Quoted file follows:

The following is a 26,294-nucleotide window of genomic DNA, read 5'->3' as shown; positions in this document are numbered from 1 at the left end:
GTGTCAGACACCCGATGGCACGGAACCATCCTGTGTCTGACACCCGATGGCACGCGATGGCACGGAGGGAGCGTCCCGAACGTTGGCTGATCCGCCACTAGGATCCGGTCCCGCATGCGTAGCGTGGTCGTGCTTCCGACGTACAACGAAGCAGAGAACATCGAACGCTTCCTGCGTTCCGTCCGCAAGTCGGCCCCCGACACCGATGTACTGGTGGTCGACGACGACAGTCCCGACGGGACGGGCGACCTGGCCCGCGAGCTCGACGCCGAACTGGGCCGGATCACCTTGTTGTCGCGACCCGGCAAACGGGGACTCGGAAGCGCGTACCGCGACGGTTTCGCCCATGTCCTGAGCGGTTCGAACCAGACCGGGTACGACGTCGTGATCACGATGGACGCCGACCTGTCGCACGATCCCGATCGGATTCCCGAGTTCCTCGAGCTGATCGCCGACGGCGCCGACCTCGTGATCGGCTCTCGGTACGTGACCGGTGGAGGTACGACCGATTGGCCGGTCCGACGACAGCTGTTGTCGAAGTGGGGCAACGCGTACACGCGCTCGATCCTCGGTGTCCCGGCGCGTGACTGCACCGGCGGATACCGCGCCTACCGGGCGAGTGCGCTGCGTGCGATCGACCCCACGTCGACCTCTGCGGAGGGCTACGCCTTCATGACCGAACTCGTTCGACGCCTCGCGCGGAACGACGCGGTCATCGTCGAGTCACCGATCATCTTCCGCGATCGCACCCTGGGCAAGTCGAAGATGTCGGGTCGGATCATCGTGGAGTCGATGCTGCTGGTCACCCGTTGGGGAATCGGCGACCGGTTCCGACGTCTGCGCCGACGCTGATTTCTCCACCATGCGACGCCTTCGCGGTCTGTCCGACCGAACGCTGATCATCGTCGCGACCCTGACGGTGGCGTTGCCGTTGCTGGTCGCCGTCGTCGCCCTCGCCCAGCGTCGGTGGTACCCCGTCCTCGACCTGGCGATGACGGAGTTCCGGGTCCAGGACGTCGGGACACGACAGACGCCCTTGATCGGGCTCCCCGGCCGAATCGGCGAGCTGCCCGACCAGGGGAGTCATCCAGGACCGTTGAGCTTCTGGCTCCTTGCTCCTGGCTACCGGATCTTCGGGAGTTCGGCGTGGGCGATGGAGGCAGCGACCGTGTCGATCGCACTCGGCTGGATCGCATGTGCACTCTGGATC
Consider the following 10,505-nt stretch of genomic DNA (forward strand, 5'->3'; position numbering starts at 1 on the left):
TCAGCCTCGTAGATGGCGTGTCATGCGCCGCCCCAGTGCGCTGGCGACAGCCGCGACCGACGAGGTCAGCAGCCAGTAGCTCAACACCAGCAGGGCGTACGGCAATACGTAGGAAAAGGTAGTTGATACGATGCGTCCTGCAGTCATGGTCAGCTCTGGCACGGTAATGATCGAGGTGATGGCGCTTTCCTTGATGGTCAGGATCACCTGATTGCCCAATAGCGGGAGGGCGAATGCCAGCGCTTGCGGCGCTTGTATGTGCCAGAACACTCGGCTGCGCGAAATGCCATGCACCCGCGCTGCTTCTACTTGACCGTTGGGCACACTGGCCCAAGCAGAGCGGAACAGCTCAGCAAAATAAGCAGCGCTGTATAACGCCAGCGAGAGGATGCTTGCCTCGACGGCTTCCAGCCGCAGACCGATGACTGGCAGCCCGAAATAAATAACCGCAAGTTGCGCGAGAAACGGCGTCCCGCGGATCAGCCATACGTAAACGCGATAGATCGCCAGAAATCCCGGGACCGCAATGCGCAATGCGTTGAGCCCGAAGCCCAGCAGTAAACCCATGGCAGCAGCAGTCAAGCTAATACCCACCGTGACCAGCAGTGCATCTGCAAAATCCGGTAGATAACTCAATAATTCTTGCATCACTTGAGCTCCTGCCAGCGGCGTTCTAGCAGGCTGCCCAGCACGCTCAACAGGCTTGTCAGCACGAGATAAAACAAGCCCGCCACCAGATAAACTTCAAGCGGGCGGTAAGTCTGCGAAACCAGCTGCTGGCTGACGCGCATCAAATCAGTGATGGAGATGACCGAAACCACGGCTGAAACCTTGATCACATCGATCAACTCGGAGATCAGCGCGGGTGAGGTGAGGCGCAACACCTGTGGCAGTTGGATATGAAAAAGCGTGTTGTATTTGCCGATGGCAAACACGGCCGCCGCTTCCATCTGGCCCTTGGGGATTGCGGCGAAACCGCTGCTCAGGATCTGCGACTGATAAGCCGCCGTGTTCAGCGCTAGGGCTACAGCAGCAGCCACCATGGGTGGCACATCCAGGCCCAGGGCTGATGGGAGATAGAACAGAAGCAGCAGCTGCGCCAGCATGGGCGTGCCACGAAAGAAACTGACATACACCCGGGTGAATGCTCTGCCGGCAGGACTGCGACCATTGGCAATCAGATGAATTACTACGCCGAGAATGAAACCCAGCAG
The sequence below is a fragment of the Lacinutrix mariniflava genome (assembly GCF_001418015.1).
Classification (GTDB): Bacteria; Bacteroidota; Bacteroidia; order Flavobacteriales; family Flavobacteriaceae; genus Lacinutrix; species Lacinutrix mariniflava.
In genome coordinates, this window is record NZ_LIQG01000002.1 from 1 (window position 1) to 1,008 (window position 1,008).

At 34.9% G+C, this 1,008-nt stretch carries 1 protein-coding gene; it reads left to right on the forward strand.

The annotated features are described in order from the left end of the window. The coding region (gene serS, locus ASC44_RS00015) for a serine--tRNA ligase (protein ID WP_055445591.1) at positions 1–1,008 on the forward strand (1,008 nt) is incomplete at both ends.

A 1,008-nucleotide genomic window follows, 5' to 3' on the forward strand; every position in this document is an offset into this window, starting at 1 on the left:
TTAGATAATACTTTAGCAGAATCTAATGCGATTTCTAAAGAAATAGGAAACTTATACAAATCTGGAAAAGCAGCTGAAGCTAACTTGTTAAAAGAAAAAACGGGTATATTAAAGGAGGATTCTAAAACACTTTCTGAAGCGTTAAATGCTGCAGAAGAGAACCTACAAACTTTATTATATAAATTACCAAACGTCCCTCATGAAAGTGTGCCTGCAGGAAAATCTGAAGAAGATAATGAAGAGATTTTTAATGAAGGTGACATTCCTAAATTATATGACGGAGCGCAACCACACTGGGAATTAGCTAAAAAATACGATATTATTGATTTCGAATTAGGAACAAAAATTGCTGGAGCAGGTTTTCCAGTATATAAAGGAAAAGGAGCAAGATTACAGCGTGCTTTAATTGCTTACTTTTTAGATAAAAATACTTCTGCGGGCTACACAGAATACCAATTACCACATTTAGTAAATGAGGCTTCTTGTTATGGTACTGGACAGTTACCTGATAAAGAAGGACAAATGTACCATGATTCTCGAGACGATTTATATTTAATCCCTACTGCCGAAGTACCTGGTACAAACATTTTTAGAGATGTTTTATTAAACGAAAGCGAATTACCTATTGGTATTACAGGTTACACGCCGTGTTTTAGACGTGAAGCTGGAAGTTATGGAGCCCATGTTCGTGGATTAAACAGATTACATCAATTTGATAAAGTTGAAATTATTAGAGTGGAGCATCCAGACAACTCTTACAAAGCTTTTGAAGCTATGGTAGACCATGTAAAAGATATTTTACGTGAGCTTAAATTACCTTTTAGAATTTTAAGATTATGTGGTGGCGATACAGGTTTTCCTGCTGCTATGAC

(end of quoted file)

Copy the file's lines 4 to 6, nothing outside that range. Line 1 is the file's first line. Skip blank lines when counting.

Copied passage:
TCAGCCTCGTAGATGGCGTGTCATGCGCCGCCCCAGTGCGCTGGCGACAGCCGCGACCGACGAGGTCAGCAGCCAGTAGCTCAACACCAGCAGGGCGTACGGCAATACGTAGGAAAAGGTAGTTGATACGATGCGTCCTGCAGTCATGGTCAGCTCTGGCACGGTAATGATCGAGGTGATGGCGCTTTCCTTGATGGTCAGGATCACCTGATTGCCCAATAGCGGGAGGGCGAATGCCAGCGCTTGCGGCGCTTGTATGTGCCAGAACACTCGGCTGCGCGAAATGCCATGCACCCGCGCTGCTTCTACTTGACCGTTGGGCACACTGGCCCAAGCAGAGCGGAACAGCTCAGCAAAATAAGCAGCGCTGTATAACGCCAGCGAGAGGATGCTTGCCTCGACGGCTTCCAGCCGCAGACCGATGACTGGCAGCCCGAAATAAATAACCGCAAGTTGCGCGAGAAACGGCGTCCCGCGGATCAGCCATACGTAAACGCGATAGATCGCCAGAAATCCCGGGACCGCAATGCGCAATGCGTTGAGCCCGAAGCCCAGCAGTAAACCCATGGCAGCAGCAGTCAAGCTAATACCCACCGTGACCAGCAGTGCATCTGCAAAATCCGGTAGATAACTCAATAATTCTTGCATCACTTGAGCTCCTGCCAGCGGCGTTCTAGCAGGCTGCCCAGCACGCTCAACAGGCTTGTCAGCACGAGATAAAACAAGCCCGCCACCAGATAAACTTCAAGCGGGCGGTAAGTCTGCGAAACCAGCTGCTGGCTGACGCGCATCAAATCAGTGATGGAGATGACCGAAACCACGGCTGAAACCTTGATCACATCGATCAACTCGGAGATCAGCGCGGGTGAGGTGAGGCGCAACACCTGTGGCAGTTGGATATGAAAAAGCGTGTTGTATTTGCCGATGGCAAACACGGCCGCCGCTTCCATCTGGCCCTTGGGGATTGCGGCGAAACCGCTGCTCAGGATCTGCGACTGATAAGCCGCCGTGTTCAGCGCTAGGGCTACAGCAGCAGCCACCATGGGTGGCACATCCAGGCCCAGGGCTGATGGGAGATAGAACAGAAGCAGCAGCTGCGCCAGCATGGGCGTGCCACGAAAGAAACTGACATACACCCGGGTGAATGCTCTGCCGGCAGGACTGCGACCATTGGCAATCAGATGAATTACTACGCCGAGAATGAAACCCAGCAG
The sequence below is a fragment of the Lacinutrix mariniflava genome (assembly GCF_001418015.1).
Classification (GTDB): Bacteria; Bacteroidota; Bacteroidia; order Flavobacteriales; family Flavobacteriaceae; genus Lacinutrix; species Lacinutrix mariniflava.